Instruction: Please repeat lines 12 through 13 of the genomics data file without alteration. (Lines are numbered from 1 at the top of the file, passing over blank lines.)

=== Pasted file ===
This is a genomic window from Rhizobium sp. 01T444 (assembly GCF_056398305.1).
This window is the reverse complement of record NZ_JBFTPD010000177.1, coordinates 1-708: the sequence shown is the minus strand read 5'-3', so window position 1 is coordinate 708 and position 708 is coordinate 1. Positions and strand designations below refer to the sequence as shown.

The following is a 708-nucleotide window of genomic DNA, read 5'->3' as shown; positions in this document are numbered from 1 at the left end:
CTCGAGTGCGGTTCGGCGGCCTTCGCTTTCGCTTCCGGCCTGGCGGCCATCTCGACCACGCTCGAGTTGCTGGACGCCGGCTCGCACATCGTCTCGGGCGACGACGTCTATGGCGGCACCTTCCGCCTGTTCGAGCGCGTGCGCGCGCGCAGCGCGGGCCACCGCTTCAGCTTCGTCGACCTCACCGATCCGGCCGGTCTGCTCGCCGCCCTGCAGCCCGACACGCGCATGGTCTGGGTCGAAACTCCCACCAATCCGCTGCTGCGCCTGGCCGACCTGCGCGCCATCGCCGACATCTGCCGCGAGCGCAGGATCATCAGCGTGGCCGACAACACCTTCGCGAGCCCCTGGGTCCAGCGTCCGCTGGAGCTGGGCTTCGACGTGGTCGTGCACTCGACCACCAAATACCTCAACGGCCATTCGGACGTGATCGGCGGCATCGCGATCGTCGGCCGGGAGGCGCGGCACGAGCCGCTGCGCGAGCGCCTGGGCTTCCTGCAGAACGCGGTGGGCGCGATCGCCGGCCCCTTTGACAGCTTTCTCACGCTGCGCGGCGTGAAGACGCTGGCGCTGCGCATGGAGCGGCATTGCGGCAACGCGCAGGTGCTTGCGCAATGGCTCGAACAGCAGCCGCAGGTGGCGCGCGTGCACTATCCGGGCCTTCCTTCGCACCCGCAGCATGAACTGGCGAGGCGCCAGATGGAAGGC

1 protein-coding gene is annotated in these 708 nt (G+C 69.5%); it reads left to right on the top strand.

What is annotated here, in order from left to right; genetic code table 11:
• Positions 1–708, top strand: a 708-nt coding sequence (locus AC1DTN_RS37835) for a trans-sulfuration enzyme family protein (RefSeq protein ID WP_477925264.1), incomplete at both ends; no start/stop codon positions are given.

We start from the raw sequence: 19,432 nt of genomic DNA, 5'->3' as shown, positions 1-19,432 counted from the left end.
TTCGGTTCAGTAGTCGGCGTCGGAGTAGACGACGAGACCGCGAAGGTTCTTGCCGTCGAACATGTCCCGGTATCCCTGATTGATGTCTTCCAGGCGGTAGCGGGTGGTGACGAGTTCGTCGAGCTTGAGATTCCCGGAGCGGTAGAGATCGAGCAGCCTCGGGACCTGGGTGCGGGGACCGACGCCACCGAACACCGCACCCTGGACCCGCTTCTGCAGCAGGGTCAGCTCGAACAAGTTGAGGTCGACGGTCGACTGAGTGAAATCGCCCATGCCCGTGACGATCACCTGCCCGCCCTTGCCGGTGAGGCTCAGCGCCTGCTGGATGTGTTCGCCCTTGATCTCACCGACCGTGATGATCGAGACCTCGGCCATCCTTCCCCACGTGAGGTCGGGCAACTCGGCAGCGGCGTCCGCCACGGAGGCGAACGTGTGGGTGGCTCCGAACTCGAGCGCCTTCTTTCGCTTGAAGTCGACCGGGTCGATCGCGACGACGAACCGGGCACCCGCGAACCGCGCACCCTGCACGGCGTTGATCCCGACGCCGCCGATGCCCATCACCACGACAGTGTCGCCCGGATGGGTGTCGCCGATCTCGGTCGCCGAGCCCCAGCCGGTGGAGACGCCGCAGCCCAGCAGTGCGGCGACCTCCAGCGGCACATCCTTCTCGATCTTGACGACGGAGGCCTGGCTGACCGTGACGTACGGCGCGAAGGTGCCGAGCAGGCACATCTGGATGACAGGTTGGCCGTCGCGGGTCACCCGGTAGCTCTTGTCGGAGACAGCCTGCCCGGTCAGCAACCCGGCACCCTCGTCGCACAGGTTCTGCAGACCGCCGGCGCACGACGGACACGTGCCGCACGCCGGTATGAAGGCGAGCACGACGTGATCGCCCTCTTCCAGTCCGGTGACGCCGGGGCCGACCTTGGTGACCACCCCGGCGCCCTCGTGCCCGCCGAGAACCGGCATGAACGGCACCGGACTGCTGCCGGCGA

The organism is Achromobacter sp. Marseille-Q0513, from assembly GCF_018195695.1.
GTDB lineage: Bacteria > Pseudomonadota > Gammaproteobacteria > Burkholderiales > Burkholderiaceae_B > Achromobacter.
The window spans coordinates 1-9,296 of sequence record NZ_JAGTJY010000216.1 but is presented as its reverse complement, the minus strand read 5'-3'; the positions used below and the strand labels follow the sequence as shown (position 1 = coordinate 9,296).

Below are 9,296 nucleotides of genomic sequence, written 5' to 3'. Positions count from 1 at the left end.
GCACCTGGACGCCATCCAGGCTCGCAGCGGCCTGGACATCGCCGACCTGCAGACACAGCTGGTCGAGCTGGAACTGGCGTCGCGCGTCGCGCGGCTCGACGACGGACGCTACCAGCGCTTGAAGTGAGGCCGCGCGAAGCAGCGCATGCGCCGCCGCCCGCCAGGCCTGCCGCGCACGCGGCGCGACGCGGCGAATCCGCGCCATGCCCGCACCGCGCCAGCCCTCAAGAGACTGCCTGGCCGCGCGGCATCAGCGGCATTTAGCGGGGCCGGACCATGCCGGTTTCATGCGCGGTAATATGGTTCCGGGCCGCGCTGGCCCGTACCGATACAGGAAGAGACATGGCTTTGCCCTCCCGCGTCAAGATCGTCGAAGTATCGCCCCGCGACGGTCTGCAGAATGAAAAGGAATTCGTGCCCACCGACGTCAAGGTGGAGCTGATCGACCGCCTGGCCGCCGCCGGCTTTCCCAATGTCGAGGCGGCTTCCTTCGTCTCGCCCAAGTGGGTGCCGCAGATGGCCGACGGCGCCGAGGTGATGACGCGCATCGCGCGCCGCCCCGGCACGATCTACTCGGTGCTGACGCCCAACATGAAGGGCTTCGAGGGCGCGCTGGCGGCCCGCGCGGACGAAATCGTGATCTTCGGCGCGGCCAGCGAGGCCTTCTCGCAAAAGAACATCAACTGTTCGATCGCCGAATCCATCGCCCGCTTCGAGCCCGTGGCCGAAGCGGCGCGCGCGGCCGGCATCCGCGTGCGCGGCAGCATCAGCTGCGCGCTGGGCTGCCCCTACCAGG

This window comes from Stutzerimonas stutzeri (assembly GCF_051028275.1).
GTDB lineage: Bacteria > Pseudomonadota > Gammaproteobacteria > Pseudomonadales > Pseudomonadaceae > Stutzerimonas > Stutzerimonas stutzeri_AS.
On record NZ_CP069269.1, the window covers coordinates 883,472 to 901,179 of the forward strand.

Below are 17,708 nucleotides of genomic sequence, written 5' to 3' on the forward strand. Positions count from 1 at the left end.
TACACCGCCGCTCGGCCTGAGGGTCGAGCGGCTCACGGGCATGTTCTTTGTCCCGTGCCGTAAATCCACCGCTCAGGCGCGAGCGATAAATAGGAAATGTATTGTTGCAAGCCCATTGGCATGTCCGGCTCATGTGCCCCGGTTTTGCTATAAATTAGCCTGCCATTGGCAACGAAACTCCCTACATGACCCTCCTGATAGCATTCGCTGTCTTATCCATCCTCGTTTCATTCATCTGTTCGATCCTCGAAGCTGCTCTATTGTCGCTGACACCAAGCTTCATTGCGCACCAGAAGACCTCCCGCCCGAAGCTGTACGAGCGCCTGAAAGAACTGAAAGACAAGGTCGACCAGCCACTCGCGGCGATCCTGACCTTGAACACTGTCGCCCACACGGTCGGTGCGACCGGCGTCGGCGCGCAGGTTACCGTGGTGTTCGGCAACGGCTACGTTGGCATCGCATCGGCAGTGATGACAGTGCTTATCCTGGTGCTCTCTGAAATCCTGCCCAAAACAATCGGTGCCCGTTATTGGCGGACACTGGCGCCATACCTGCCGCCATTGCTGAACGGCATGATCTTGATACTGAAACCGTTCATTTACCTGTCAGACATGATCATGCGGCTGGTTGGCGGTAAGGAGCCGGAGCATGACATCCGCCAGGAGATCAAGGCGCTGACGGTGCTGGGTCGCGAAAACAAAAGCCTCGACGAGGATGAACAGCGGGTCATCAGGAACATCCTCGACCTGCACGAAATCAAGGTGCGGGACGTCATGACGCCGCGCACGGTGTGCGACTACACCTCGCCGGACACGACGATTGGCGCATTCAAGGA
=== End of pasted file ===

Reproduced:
The window spans coordinates 1-9,296 of sequence record NZ_JAGTJY010000216.1 but is presented as its reverse complement, the minus strand read 5'-3'; the positions used below and the strand labels follow the sequence as shown (position 1 = coordinate 9,296).

Below are 9,296 nucleotides of genomic sequence, written 5' to 3'. Positions count from 1 at the left end.